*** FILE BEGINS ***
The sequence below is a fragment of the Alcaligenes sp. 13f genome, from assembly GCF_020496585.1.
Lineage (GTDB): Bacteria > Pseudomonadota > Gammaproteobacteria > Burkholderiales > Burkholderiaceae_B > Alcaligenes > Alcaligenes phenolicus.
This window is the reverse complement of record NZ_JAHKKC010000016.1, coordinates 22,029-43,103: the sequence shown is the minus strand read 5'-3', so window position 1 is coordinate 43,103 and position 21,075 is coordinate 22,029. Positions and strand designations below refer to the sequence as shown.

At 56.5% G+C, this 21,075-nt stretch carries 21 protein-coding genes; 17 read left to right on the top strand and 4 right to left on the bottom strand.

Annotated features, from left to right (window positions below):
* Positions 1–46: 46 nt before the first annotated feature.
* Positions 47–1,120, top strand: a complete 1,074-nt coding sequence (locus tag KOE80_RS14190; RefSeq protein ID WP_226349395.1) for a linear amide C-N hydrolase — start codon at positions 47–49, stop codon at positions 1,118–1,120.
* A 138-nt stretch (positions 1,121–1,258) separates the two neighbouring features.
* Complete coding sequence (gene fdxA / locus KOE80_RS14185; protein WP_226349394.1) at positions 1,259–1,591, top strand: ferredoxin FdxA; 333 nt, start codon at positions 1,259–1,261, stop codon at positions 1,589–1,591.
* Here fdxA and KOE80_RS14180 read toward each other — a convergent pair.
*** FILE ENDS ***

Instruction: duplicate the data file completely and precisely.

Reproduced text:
The sequence below is a fragment of the Alcaligenes sp. 13f genome, from assembly GCF_020496585.1.
Lineage (GTDB): Bacteria > Pseudomonadota > Gammaproteobacteria > Burkholderiales > Burkholderiaceae_B > Alcaligenes > Alcaligenes phenolicus.
This window is the reverse complement of record NZ_JAHKKC010000016.1, coordinates 22,029-43,103: the sequence shown is the minus strand read 5'-3', so window position 1 is coordinate 43,103 and position 21,075 is coordinate 22,029. Positions and strand designations below refer to the sequence as shown.

At 56.5% G+C, this 21,075-nt stretch carries 21 protein-coding genes; 17 read left to right on the top strand and 4 right to left on the bottom strand.

Annotated features, from left to right (window positions below):
* Positions 1–46: 46 nt before the first annotated feature.
* Positions 47–1,120, top strand: a complete 1,074-nt coding sequence (locus tag KOE80_RS14190; RefSeq protein ID WP_226349395.1) for a linear amide C-N hydrolase — start codon at positions 47–49, stop codon at positions 1,118–1,120.
* A 138-nt stretch (positions 1,121–1,258) separates the two neighbouring features.
* Complete coding sequence (gene fdxA / locus KOE80_RS14185; protein WP_226349394.1) at positions 1,259–1,591, top strand: ferredoxin FdxA; 333 nt, start codon at positions 1,259–1,261, stop codon at positions 1,589–1,591.
* Here fdxA and KOE80_RS14180 read toward each other — a convergent pair.